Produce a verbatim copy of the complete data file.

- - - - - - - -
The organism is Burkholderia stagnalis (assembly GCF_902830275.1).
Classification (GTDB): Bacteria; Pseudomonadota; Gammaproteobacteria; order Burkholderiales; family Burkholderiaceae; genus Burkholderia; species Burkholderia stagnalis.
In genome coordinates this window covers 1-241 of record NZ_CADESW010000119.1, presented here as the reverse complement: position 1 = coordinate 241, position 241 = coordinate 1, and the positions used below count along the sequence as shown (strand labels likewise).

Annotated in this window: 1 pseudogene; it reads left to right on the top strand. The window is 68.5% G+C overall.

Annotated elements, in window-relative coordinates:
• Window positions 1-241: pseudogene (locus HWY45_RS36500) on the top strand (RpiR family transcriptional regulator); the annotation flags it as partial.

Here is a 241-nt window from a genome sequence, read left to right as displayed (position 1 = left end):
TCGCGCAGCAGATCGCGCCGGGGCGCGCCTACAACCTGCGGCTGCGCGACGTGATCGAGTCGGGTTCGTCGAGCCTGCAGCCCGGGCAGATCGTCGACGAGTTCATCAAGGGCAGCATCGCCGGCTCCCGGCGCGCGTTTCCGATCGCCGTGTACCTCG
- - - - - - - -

The organism is Burkholderia stagnalis (assembly GCF_902830275.1).
Classification (GTDB): Bacteria; Pseudomonadota; Gammaproteobacteria; order Burkholderiales; family Burkholderiaceae; genus Burkholderia; species Burkholderia stagnalis.
In genome coordinates this window covers 1-241 of record NZ_CADESW010000119.1, presented here as the reverse complement: position 1 = coordinate 241, position 241 = coordinate 1, and the positions used below count along the sequence as shown (strand labels likewise).

Annotated in this window: 1 pseudogene; it reads left to right on the top strand. The window is 68.5% G+C overall.

Annotated elements, in window-relative coordinates:
• Window positions 1-241: pseudogene (locus HWY45_RS36500) on the top strand (RpiR family transcriptional regulator); the annotation flags it as partial.

Here is a 241-nt window from a genome sequence, read left to right as displayed (position 1 = left end):
TCGCGCAGCAGATCGCGCCGGGGCGCGCCTACAACCTGCGGCTGCGCGACGTGATCGAGTCGGGTTCGTCGAGCCTGCAGCCCGGGCAGATCGTCGACGAGTTCATCAAGGGCAGCATCGCCGGCTCCCGGCGCGCGTTTCCGATCGCCGTGTACCTCG